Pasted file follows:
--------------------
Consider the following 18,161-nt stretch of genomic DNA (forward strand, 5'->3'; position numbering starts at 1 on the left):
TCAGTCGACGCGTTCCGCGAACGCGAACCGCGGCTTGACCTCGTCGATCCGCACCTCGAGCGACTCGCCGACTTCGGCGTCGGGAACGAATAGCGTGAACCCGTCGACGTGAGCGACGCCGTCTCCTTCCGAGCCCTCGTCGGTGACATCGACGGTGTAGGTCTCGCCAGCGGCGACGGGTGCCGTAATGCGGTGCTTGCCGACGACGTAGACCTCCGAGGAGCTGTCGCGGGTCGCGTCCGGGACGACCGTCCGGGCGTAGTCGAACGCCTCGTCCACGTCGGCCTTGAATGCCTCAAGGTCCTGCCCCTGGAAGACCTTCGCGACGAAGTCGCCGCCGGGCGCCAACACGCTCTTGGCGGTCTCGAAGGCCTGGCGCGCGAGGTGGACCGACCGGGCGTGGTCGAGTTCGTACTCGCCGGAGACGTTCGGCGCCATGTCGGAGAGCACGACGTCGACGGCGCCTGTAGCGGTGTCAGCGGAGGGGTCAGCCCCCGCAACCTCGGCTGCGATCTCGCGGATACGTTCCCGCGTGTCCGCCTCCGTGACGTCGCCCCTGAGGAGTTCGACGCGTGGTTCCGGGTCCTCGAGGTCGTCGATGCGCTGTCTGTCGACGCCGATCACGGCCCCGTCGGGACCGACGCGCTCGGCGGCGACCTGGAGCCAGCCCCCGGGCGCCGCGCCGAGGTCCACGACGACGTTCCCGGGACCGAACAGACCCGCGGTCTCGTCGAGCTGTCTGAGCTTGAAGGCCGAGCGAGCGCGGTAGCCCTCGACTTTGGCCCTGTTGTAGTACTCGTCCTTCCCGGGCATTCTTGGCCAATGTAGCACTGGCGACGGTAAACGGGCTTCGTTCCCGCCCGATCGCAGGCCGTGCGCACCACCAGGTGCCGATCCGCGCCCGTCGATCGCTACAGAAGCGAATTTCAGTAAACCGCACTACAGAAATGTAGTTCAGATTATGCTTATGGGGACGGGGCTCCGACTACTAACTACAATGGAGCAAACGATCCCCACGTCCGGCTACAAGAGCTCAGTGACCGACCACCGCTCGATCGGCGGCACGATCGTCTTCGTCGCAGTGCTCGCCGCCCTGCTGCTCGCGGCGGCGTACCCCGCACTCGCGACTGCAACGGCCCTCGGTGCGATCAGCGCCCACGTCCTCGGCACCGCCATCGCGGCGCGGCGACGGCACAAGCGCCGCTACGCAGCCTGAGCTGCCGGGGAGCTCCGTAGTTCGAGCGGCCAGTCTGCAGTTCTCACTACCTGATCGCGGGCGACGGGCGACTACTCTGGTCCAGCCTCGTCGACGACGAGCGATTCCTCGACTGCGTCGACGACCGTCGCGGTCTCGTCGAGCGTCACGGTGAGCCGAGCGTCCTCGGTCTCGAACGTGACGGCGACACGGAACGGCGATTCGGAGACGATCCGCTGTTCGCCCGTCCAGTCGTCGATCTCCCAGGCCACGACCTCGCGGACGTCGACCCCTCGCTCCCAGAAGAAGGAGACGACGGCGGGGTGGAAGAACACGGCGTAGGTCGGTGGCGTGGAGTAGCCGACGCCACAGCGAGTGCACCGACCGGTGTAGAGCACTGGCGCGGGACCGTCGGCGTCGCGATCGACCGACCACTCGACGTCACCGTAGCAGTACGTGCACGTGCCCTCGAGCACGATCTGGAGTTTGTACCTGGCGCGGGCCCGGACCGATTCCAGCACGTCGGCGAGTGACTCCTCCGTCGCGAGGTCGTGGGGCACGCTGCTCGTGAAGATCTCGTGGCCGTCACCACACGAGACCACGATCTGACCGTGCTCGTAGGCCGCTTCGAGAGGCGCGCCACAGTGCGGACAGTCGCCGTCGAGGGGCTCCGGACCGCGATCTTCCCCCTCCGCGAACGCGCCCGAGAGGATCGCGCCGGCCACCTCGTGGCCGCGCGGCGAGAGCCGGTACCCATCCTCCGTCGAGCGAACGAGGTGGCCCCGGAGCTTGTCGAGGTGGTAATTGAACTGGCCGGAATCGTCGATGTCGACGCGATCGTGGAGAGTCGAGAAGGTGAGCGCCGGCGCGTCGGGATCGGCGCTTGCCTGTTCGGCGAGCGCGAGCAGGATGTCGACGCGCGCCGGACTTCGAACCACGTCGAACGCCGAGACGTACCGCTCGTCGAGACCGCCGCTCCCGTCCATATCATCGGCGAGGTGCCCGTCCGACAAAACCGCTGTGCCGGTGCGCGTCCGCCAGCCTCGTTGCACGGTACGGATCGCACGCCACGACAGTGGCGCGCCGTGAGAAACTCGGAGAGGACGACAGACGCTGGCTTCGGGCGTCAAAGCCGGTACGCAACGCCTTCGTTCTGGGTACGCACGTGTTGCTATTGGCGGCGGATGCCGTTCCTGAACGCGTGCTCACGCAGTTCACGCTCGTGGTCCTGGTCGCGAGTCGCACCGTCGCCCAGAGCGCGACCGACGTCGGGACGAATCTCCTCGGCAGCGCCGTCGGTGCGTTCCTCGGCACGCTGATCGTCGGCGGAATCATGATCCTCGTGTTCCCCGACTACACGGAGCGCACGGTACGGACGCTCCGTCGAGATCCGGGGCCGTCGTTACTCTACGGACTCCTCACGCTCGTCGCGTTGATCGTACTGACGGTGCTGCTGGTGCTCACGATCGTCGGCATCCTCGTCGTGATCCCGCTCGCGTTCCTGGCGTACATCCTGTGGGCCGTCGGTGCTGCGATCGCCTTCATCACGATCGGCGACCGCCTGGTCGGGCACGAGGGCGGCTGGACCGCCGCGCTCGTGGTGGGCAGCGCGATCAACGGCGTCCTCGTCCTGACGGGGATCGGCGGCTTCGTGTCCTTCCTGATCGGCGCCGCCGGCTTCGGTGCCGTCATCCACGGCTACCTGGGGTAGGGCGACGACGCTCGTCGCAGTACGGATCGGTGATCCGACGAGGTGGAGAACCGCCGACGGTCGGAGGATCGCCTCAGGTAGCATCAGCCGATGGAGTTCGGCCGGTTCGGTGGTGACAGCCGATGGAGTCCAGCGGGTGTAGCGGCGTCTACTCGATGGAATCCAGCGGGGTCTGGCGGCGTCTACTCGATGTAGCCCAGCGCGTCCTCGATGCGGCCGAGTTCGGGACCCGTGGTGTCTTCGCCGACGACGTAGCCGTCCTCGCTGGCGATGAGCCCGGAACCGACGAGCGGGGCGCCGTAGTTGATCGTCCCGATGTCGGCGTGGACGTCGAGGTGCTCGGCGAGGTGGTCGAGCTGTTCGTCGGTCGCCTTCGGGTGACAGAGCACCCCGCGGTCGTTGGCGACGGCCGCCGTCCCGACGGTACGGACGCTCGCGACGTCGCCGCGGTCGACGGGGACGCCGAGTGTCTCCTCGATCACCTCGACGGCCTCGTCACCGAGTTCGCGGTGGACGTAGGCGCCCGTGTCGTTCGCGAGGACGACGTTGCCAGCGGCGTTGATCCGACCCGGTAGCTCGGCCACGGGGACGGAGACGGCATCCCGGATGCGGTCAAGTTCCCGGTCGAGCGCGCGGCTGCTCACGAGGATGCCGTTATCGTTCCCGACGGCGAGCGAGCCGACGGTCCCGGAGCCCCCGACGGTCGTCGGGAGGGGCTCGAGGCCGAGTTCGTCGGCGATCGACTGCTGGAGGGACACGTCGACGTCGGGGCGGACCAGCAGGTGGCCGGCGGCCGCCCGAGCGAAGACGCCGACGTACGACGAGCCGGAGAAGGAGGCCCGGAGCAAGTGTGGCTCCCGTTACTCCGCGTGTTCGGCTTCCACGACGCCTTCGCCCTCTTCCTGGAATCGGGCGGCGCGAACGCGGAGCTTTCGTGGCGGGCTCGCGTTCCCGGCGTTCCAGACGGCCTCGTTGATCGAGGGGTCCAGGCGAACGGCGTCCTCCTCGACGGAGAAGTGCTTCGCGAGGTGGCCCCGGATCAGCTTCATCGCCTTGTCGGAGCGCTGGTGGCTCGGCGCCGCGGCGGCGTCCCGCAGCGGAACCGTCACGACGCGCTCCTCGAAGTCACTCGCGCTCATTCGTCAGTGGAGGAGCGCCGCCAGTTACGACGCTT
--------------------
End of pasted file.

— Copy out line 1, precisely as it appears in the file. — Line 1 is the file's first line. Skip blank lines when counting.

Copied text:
Consider the following 18,161-nt stretch of genomic DNA (forward strand, 5'->3'; position numbering starts at 1 on the left):